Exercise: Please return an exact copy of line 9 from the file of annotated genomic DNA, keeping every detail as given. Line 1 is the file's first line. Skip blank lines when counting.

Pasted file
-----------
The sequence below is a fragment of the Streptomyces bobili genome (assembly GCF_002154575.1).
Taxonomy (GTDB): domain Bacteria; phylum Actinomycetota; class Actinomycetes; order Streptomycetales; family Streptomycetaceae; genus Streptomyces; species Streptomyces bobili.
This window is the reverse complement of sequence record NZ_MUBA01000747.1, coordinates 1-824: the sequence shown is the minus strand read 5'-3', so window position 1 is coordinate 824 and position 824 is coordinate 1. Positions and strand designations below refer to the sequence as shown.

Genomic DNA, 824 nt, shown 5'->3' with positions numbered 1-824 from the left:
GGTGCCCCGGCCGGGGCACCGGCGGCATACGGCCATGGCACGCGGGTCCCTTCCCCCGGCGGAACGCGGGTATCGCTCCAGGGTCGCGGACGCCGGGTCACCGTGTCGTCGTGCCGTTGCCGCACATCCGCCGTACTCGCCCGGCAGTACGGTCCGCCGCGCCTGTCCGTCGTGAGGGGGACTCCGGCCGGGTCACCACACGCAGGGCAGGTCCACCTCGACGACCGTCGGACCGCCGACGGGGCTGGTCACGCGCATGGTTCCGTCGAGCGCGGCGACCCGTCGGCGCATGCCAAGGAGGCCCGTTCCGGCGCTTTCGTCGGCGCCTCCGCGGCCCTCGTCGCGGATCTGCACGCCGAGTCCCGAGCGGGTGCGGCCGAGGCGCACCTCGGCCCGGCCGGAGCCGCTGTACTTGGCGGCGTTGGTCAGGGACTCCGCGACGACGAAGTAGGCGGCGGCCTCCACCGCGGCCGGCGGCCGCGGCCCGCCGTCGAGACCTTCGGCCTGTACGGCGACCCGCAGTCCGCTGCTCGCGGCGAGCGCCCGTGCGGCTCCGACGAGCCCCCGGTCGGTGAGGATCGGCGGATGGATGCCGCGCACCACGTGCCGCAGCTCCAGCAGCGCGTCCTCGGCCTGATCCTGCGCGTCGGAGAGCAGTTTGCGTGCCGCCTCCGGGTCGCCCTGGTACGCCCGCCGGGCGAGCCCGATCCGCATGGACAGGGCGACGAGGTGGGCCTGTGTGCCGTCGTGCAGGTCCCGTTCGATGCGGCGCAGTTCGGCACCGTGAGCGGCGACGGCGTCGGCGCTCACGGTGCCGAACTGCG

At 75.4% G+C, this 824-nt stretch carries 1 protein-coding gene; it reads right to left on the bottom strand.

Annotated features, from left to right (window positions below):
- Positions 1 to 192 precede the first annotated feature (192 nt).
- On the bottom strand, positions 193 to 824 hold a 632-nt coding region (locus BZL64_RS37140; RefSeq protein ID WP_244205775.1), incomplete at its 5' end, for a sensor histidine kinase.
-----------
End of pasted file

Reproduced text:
- On the bottom strand, positions 193 to 824 hold a 632-nt coding region (locus BZL64_RS37140; RefSeq protein ID WP_244205775.1), incomplete at its 5' end, for a sensor histidine kinase.